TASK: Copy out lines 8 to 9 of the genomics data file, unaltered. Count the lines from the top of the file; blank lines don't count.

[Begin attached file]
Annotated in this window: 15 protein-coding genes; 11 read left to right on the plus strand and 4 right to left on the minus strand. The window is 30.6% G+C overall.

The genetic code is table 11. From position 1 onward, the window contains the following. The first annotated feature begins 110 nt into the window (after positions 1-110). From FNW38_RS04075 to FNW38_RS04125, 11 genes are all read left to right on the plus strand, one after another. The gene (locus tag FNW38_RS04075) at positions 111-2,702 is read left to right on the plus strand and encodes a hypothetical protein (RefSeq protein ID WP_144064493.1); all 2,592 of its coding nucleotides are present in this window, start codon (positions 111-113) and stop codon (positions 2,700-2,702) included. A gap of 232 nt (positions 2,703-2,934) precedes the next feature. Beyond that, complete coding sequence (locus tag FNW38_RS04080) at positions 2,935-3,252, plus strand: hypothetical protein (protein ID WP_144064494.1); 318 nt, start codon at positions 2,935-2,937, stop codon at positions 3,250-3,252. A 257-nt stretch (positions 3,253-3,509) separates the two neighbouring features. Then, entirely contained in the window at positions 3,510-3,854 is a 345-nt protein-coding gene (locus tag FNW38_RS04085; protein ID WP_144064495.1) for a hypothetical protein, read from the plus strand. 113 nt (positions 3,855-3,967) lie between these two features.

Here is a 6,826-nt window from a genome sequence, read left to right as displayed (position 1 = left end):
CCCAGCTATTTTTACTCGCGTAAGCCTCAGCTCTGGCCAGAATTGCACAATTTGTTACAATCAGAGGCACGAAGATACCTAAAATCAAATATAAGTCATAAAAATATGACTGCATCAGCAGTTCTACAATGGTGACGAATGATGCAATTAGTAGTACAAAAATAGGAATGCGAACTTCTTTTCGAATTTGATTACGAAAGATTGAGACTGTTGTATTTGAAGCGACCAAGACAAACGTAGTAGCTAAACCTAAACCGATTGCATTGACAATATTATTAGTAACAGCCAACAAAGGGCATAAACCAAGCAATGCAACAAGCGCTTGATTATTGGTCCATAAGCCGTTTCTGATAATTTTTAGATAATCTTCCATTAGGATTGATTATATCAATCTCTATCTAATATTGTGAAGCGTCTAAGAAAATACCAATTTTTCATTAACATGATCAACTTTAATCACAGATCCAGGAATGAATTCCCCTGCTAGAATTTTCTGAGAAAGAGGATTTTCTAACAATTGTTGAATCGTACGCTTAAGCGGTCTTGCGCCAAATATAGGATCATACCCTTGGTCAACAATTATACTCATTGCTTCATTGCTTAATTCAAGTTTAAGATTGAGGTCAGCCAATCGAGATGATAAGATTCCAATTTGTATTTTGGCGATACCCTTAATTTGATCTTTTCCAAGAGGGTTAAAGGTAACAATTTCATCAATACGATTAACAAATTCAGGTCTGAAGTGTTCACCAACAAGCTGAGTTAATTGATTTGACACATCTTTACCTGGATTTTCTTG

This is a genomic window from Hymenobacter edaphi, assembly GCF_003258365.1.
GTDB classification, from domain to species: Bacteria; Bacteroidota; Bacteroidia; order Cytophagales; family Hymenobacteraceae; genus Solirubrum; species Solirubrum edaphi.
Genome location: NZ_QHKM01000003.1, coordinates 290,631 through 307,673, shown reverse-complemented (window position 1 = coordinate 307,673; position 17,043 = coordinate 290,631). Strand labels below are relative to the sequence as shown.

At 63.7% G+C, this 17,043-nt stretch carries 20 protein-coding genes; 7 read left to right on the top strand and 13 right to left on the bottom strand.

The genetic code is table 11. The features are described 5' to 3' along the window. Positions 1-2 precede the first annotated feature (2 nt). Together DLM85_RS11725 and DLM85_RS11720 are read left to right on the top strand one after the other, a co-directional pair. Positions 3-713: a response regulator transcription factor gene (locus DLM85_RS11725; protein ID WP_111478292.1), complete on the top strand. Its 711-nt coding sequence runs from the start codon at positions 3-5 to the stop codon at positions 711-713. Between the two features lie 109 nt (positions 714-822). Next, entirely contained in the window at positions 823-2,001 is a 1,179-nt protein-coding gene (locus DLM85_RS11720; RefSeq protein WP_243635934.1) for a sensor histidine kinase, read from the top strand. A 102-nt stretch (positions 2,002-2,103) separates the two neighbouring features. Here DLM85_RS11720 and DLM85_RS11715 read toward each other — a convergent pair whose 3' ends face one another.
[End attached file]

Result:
At 63.7% G+C, this 17,043-nt stretch carries 20 protein-coding genes; 7 read left to right on the top strand and 13 right to left on the bottom strand.

The genetic code is table 11. The features are described 5' to 3' along the window. Positions 1-2 precede the first annotated feature (2 nt). Together DLM85_RS11725 and DLM85_RS11720 are read left to right on the top strand one after the other, a co-directional pair. Positions 3-713: a response regulator transcription factor gene (locus DLM85_RS11725; protein ID WP_111478292.1), complete on the top strand. Its 711-nt coding sequence runs from the start codon at positions 3-5 to the stop codon at positions 711-713. Between the two features lie 109 nt (positions 714-822). Next, entirely contained in the window at positions 823-2,001 is a 1,179-nt protein-coding gene (locus DLM85_RS11720; RefSeq protein WP_243635934.1) for a sensor histidine kinase, read from the top strand. A 102-nt stretch (positions 2,002-2,103) separates the two neighbouring features. Here DLM85_RS11720 and DLM85_RS11715 read toward each other — a convergent pair whose 3' ends face one another.